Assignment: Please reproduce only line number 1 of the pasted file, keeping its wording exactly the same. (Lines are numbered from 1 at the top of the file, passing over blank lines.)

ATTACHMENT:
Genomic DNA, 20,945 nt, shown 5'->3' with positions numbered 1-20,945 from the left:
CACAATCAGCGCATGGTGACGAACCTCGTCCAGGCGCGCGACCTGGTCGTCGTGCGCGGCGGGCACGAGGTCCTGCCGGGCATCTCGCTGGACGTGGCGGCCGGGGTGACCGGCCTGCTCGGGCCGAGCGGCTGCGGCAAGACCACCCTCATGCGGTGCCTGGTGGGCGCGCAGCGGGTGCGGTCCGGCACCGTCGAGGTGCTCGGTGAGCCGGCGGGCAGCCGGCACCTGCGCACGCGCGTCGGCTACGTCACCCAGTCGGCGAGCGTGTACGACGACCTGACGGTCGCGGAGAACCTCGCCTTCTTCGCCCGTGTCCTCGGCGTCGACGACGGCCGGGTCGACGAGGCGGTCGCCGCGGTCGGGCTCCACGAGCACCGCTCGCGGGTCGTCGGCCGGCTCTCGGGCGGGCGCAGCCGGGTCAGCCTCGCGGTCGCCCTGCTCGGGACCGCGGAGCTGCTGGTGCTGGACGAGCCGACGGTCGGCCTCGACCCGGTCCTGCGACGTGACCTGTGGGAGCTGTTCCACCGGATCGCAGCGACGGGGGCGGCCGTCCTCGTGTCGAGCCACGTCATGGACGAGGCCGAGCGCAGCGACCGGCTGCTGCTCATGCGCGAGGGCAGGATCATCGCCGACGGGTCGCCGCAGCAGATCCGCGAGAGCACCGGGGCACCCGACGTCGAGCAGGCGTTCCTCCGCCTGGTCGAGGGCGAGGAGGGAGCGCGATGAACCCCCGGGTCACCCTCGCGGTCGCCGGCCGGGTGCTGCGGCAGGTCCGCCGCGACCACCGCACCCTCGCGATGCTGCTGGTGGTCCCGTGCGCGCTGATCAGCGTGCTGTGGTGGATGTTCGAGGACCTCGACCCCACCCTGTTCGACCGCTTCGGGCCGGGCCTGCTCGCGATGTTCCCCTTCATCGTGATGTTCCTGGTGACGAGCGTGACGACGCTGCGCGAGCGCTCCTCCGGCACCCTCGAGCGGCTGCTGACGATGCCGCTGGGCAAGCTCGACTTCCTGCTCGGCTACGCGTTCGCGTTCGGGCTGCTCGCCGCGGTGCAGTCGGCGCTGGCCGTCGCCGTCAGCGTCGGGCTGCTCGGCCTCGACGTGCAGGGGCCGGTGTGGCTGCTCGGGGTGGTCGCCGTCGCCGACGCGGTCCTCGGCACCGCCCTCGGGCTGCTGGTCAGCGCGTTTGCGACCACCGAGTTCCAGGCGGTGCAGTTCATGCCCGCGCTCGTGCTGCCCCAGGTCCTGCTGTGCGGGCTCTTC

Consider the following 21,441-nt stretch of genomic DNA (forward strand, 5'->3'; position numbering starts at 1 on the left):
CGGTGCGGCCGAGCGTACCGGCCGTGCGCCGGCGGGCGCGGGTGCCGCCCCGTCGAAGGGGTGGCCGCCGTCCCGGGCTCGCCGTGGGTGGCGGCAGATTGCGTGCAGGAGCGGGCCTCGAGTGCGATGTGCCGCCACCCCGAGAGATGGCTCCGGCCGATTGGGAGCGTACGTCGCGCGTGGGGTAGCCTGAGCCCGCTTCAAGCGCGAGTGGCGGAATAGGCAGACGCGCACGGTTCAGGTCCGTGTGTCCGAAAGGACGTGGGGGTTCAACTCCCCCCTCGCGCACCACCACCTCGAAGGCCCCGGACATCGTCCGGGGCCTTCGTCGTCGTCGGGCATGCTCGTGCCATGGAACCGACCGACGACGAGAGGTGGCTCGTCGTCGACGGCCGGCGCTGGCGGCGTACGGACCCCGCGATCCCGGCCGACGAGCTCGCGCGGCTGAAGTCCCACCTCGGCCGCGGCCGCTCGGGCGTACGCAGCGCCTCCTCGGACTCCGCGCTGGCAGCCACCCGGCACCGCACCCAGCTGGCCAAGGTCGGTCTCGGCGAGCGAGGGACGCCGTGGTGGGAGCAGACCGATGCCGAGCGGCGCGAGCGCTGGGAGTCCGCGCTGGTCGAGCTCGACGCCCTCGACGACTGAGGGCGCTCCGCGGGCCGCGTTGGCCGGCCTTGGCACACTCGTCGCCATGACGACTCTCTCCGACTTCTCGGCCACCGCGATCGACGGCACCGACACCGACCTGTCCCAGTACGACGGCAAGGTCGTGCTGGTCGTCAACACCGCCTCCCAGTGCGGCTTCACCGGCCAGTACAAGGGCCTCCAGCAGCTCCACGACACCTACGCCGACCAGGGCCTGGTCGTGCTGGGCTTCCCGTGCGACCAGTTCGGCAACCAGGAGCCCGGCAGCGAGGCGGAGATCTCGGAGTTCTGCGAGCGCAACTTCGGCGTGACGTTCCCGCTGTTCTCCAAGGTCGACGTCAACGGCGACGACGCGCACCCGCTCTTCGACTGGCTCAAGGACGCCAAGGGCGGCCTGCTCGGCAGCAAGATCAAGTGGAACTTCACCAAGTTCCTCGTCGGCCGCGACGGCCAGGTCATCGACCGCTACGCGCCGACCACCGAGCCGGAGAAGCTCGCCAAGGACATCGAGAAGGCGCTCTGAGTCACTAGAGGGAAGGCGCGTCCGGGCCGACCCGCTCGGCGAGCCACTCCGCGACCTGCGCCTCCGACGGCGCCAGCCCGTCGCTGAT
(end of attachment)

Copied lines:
Genomic DNA, 20,945 nt, shown 5'->3' with positions numbered 1-20,945 from the left: